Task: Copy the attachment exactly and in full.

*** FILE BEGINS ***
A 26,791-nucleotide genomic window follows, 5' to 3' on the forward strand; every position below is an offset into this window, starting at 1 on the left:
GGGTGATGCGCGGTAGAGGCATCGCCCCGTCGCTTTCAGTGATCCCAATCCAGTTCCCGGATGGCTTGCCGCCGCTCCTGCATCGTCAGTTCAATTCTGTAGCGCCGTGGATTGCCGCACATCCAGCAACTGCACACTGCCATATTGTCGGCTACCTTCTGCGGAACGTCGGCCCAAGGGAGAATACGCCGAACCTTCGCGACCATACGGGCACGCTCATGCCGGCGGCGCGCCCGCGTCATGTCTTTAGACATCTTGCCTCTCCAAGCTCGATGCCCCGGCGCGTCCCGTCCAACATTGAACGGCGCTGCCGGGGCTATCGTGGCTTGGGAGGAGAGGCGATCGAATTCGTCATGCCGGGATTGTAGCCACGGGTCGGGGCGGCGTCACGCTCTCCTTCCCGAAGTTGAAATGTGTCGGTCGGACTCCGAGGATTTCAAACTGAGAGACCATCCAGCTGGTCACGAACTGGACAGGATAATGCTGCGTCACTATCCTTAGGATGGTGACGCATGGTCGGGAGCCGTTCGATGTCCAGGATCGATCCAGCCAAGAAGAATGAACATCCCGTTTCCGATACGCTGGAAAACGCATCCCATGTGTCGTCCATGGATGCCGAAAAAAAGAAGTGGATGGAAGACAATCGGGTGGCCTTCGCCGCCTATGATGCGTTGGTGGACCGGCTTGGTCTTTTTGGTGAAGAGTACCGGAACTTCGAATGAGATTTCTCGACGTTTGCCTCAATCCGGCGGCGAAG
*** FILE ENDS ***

A 26,791-nucleotide genomic window follows, 5' to 3' on the forward strand; every position below is an offset into this window, starting at 1 on the left:
GGGTGATGCGCGGTAGAGGCATCGCCCCGTCGCTTTCAGTGATCCCAATCCAGTTCCCGGATGGCTTGCCGCCGCTCCTGCATCGTCAGTTCAATTCTGTAGCGCCGTGGATTGCCGCACATCCAGCAACTGCACACTGCCATATTGTCGGCTACCTTCTGCGGAACGTCGGCCCAAGGGAGAATACGCCGAACCTTCGCGACCATACGGGCACGCTCATGCCGGCGGCGCGCCCGCGTCATGTCTTTAGACATCTTGCCTCTCCAAGCTCGATGCCCCGGCGCGTCCCGTCCAACATTGAACGGCGCTGCCGGGGCTATCGTGGCTTGGGAGGAGAGGCGATCGAATTCGTCATGCCGGGATTGTAGCCACGGGTCGGGGCGGCGTCACGCTCTCCTTCCCGAAGTTGAAATGTGTCGGTCGGACTCCGAGGATTTCAAACTGAGAGACCATCCAGCTGGTCACGAACTGGACAGGATAATGCTGCGTCACTATCCTTAGGATGGTGACGCATGGTCGGGAGCCGTTCGATGTCCAGGATCGATCCAGCCAAGAAGAATGAACATCCCGTTTCCGATACGCTGGAAAACGCATCCCATGTGTCGTCCATGGATGCCGAAAAAAAGAAGTGGATGGAAGACAATCGGGTGGCCTTCGCCGCCTATGATGCGTTGGTGGACCGGCTTGGTCTTTTTGGTGAAGAGTACCGGAACTTCGAATGAGATTTCTCGACGTTTGCCTCAATCCGGCGGCGAAG